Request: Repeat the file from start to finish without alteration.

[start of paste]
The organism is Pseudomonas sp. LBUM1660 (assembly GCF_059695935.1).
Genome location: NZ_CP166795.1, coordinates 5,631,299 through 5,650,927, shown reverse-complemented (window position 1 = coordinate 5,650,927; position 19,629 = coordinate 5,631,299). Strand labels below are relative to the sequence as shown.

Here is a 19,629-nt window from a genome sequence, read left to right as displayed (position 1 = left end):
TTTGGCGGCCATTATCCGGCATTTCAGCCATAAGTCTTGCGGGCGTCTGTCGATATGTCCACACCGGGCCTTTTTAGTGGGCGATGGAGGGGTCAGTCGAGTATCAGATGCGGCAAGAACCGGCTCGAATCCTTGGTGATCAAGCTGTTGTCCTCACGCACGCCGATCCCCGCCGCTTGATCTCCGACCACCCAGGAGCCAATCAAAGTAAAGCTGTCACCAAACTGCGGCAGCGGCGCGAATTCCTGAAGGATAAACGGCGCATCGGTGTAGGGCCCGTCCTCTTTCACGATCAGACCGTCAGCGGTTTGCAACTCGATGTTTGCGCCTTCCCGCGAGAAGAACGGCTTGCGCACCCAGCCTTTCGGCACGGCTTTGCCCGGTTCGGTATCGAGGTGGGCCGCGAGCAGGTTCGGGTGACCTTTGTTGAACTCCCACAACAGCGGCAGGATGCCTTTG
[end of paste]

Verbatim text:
The organism is Pseudomonas sp. LBUM1660 (assembly GCF_059695935.1).
Genome location: NZ_CP166795.1, coordinates 5,631,299 through 5,650,927, shown reverse-complemented (window position 1 = coordinate 5,650,927; position 19,629 = coordinate 5,631,299). Strand labels below are relative to the sequence as shown.

Here is a 19,629-nt window from a genome sequence, read left to right as displayed (position 1 = left end):
TTTGGCGGCCATTATCCGGCATTTCAGCCATAAGTCTTGCGGGCGTCTGTCGATATGTCCACACCGGGCCTTTTTAGTGGGCGATGGAGGGGTCAGTCGAGTATCAGATGCGGCAAGAACCGGCTCGAATCCTTGGTGATCAAGCTGTTGTCCTCACGCACGCCGATCCCCGCCGCTTGATCTCCGACCACCCAGGAGCCAATCAAAGTAAAGCTGTCACCAAACTGCGGCAGCGGCGCGAATTCCTGAAGGATAAACGGCGCATCGGTGTAGGGCCCGTCCTCTTTCACGATCAGACCGTCAGCGGTTTGCAACTCGATGTTTGCGCCTTCCCGCGAGAAGAACGGCTTGCGCACCCAGCCTTTCGGCACGGCTTTGCCCGGTTCGGTATCGAGGTGGGCCGCGAGCAGGTTCGGGTGACCTTTGTTGAACTCCCACAACAGCGGCAGGATGCCTTTG